Medieval London: Introduction
Welcome! These collections of short essays and images of medieval London objects, buildings, streets, and other sites were originally compiled by students at Fordham University's London Centre’s study abroad program in Spring 2015. These reports were part of their coursework for MVST 4654: Medieval London, an interdisciplinary capstone class focusing on the archaeology and history of medieval London. In Fall 2017, students enrolled in the same course (this time offered by the History department as HIST 4654: Medieval London), added their reports on medieval objects.
For this interdisciplinary capstone course, each student researched and wrote on a medieval object at the Museum of London, describing the physical object (its dimensions, materials used, color and appearance, manufacturing process) and how medieval people used it (for what, when and where), particularly in terms of the object’s association with medieval London.In addition to posting a photograph of the object, students were also to locate and post additional images of this type of object to illustrate its medieval context.
The second assignment (for the 2015 class only) was a report on a medieval site, such as churches, monasteries, cemeteries, civic buildings, streets, markets, and rivers in London. These reports describe relevant architectural features, functions, and appearance of the medieval site, as well as its significance to medieval people. This report is accompanied by a map locating the site, as well as a photograph of the site taken by the student as it appears today.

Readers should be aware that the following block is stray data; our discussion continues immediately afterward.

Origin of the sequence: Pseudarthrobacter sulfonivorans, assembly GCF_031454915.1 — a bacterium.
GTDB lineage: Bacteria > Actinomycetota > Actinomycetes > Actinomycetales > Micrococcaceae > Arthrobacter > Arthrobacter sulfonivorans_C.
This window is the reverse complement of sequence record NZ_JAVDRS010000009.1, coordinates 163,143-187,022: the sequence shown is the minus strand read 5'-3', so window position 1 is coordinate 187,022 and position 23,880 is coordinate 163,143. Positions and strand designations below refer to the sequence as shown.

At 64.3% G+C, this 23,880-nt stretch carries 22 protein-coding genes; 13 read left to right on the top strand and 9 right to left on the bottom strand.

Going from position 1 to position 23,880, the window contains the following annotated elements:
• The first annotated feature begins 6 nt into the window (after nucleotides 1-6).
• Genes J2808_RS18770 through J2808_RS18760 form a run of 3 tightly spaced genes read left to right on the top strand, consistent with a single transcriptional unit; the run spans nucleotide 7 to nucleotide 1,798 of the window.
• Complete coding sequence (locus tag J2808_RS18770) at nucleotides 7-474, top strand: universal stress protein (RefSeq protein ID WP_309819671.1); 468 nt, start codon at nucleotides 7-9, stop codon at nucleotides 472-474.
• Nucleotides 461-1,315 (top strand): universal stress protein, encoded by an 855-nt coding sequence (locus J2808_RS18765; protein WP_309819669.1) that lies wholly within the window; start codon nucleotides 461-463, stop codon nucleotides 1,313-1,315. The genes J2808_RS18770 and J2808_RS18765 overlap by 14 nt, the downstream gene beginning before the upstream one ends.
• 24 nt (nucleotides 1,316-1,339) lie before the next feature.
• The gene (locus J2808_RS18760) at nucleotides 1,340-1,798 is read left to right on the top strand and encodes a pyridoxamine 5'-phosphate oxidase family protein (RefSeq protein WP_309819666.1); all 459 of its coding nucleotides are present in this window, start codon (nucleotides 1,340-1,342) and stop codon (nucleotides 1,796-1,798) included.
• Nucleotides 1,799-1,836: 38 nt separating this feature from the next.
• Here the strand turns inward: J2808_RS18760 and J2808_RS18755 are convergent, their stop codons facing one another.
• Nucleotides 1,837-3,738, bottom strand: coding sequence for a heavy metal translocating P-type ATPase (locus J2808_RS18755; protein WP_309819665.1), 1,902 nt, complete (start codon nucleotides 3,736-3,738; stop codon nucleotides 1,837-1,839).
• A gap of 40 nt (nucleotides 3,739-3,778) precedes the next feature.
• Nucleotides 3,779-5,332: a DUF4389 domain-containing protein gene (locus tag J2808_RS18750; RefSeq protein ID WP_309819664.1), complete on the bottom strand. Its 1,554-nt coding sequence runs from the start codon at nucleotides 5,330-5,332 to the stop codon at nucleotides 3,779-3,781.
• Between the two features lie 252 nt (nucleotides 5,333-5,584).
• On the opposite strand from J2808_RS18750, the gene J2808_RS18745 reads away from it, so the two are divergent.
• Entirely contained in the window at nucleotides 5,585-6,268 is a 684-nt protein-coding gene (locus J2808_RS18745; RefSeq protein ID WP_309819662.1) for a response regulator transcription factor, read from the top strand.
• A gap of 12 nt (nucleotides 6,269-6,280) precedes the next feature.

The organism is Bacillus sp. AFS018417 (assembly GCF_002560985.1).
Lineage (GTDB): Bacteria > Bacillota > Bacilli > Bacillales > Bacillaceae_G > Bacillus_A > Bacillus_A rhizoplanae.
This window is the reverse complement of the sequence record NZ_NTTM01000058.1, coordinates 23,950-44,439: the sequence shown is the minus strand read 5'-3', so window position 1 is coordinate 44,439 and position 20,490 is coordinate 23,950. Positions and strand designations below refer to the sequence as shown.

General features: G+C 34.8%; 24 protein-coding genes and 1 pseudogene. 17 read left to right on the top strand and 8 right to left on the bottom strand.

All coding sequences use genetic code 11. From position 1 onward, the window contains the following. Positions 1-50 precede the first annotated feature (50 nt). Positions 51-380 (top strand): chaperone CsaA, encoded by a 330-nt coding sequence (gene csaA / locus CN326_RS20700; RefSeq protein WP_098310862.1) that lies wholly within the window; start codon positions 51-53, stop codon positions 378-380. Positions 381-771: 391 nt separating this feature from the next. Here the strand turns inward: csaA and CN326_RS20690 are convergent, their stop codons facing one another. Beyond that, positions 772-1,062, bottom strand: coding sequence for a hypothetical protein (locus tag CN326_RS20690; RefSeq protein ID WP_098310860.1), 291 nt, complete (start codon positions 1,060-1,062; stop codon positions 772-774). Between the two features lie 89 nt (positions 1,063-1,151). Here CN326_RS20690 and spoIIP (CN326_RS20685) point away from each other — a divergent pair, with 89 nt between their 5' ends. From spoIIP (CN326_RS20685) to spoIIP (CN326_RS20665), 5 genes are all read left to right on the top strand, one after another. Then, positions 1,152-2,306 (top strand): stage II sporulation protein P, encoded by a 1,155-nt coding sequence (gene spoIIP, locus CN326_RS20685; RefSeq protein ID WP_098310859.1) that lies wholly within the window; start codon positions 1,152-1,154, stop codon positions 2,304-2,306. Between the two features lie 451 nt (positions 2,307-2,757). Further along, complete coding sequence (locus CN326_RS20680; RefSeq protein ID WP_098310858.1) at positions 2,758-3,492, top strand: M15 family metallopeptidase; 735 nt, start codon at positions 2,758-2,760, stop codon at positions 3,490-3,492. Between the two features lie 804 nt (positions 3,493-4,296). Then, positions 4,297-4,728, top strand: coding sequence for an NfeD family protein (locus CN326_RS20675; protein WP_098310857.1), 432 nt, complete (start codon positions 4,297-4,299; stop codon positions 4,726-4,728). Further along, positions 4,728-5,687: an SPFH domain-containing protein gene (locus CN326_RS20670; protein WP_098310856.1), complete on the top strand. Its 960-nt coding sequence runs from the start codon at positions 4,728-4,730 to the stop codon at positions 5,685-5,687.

The site was created and is supervised by Professor Maryanne Kowaleski. Dr Esther Liberman Cunca played an essential role in compiling the pages for Medieval Objects 1, Medieval Sites, and Field Trips in 2015. Katherina Fostano offered key help in compiling Medieval Objects 3. Special thanks goes to Katherina Fostano and Katherine Gomez for their problem-solving responses.
The banner image of London is a detail of an itinerary from London to Jerusalem, attributed to Matthew Paris, c. 1250-59 in BL, Royal 14 C. VII, f. 2.